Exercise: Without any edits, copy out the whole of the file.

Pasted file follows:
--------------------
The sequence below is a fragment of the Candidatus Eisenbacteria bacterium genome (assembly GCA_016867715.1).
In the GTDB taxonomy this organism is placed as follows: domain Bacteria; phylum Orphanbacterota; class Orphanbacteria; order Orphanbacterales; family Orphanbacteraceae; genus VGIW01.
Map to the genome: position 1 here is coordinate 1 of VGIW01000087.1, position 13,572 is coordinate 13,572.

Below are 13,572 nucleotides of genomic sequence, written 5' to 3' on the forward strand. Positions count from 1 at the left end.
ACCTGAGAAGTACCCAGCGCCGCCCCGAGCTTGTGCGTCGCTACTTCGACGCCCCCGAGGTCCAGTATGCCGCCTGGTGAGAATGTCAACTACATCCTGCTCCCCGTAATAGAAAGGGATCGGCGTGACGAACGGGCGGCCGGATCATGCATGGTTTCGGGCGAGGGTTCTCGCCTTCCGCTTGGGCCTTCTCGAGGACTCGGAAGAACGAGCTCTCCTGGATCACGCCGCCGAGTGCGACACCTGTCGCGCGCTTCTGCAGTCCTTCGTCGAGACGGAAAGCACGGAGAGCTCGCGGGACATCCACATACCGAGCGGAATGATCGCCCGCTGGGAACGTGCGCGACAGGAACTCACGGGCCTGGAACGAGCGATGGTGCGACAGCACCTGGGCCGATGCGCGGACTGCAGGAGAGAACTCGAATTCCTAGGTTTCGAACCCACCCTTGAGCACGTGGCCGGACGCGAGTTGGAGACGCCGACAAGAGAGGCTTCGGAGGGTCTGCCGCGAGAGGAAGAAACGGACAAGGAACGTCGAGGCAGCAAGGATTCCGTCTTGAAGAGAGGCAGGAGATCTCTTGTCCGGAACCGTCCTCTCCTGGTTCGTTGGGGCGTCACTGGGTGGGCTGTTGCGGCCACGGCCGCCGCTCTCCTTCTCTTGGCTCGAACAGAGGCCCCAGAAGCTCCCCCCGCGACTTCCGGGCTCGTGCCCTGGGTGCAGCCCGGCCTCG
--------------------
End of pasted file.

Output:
The sequence below is a fragment of the Candidatus Eisenbacteria bacterium genome (assembly GCA_016867715.1).
In the GTDB taxonomy this organism is placed as follows: domain Bacteria; phylum Orphanbacterota; class Orphanbacteria; order Orphanbacterales; family Orphanbacteraceae; genus VGIW01.
Map to the genome: position 1 here is coordinate 1 of VGIW01000087.1, position 13,572 is coordinate 13,572.

Below are 13,572 nucleotides of genomic sequence, written 5' to 3' on the forward strand. Positions count from 1 at the left end.
ACCTGAGAAGTACCCAGCGCCGCCCCGAGCTTGTGCGTCGCTACTTCGACGCCCCCGAGGTCCAGTATGCCGCCTGGTGAGAATGTCAACTACATCCTGCTCCCCGTAATAGAAAGGGATCGGCGTGACGAACGGGCGGCCGGATCATGCATGGTTTCGGGCGAGGGTTCTCGCCTTCCGCTTGGGCCTTCTCGAGGACTCGGAAGAACGAGCTCTCCTGGATCACGCCGCCGAGTGCGACACCTGTCGCGCGCTTCTGCAGTCCTTCGTCGAGACGGAAAGCACGGAGAGCTCGCGGGACATCCACATACCGAGCGGAATGATCGCCCGCTGGGAACGTGCGCGACAGGAACTCACGGGCCTGGAACGAGCGATGGTGCGACAGCACCTGGGCCGATGCGCGGACTGCAGGAGAGAACTCGAATTCCTAGGTTTCGAACCCACCCTTGAGCACGTGGCCGGACGCGAGTTGGAGACGCCGACAAGAGAGGCTTCGGAGGGTCTGCCGCGAGAGGAAGAAACGGACAAGGAACGTCGAGGCAGCAAGGATTCCGTCTTGAAGAGAGGCAGGAGATCTCTTGTCCGGAACCGTCCTCTCCTGGTTCGTTGGGGCGTCACTGGGTGGGCTGTTGCGGCCACGGCCGCCGCTCTCCTTCTCTTGGCTCGAACAGAGGCCCCAGAAGCTCCCCCCGCGACTTCCGGGCTCGTGCCCTGGGTGCAGCCCGGCCTCG